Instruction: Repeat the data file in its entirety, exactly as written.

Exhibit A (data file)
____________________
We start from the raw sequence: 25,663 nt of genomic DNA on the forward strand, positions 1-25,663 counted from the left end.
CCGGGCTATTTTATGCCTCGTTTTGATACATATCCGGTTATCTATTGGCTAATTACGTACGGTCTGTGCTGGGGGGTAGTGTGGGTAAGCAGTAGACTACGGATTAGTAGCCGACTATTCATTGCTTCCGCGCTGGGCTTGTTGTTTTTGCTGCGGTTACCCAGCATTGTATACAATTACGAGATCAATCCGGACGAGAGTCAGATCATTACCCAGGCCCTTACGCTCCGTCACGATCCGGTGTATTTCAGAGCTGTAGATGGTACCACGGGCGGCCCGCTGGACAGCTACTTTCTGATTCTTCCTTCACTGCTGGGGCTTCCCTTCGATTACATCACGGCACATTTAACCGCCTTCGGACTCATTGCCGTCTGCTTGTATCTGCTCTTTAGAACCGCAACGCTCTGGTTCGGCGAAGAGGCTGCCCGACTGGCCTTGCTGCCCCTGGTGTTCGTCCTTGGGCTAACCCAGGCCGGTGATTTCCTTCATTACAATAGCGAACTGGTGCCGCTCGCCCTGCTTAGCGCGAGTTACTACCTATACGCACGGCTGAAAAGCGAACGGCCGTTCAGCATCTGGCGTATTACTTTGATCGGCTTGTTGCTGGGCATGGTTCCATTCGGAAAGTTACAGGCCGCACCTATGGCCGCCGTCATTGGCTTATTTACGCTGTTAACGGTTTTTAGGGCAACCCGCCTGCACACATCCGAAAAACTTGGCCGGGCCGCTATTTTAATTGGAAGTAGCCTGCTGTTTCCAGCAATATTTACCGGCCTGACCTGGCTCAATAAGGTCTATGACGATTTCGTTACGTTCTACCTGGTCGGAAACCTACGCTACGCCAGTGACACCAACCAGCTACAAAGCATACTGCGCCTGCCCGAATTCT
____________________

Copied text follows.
We start from the raw sequence: 25,663 nt of genomic DNA on the forward strand, positions 1-25,663 counted from the left end.
CCGGGCTATTTTATGCCTCGTTTTGATACATATCCGGTTATCTATTGGCTAATTACGTACGGTCTGTGCTGGGGGGTAGTGTGGGTAAGCAGTAGACTACGGATTAGTAGCCGACTATTCATTGCTTCCGCGCTGGGCTTGTTGTTTTTGCTGCGGTTACCCAGCATTGTATACAATTACGAGATCAATCCGGACGAGAGTCAGATCATTACCCAGGCCCTTACGCTCCGTCACGATCCGGTGTATTTCAGAGCTGTAGATGGTACCACGGGCGGCCCGCTGGACAGCTACTTTCTGATTCTTCCTTCACTGCTGGGGCTTCCCTTCGATTACATCACGGCACATTTAACCGCCTTCGGACTCATTGCCGTCTGCTTGTATCTGCTCTTTAGAACCGCAACGCTCTGGTTCGGCGAAGAGGCTGCCCGACTGGCCTTGCTGCCCCTGGTGTTCGTCCTTGGGCTAACCCAGGCCGGTGATTTCCTTCATTACAATAGCGAACTGGTGCCGCTCGCCCTGCTTAGCGCGAGTTACTACCTATACGCACGGCTGAAAAGCGAACGGCCGTTCAGCATCTGGCGTATTACTTTGATCGGCTTGTTGCTGGGCATGGTTCCATTCGGAAAGTTACAGGCCGCACCTATGGCCGCCGTCATTGGCTTATTTACGCTGTTAACGGTTTTTAGGGCAACCCGCCTGCACACATCCGAAAAACTTGGCCGGGCCGCTATTTTAATTGGAAGTAGCCTGCTGTTTCCAGCAATATTTACCGGCCTGACCTGGCTCAATAAGGTCTATGACGATTTCGTTACGTTCTACCTGGTCGGAAACCTACGCTACGCCAGTGACACCAACCAGCTACAAAGCATACTGCGCCTGCCCGAATTCT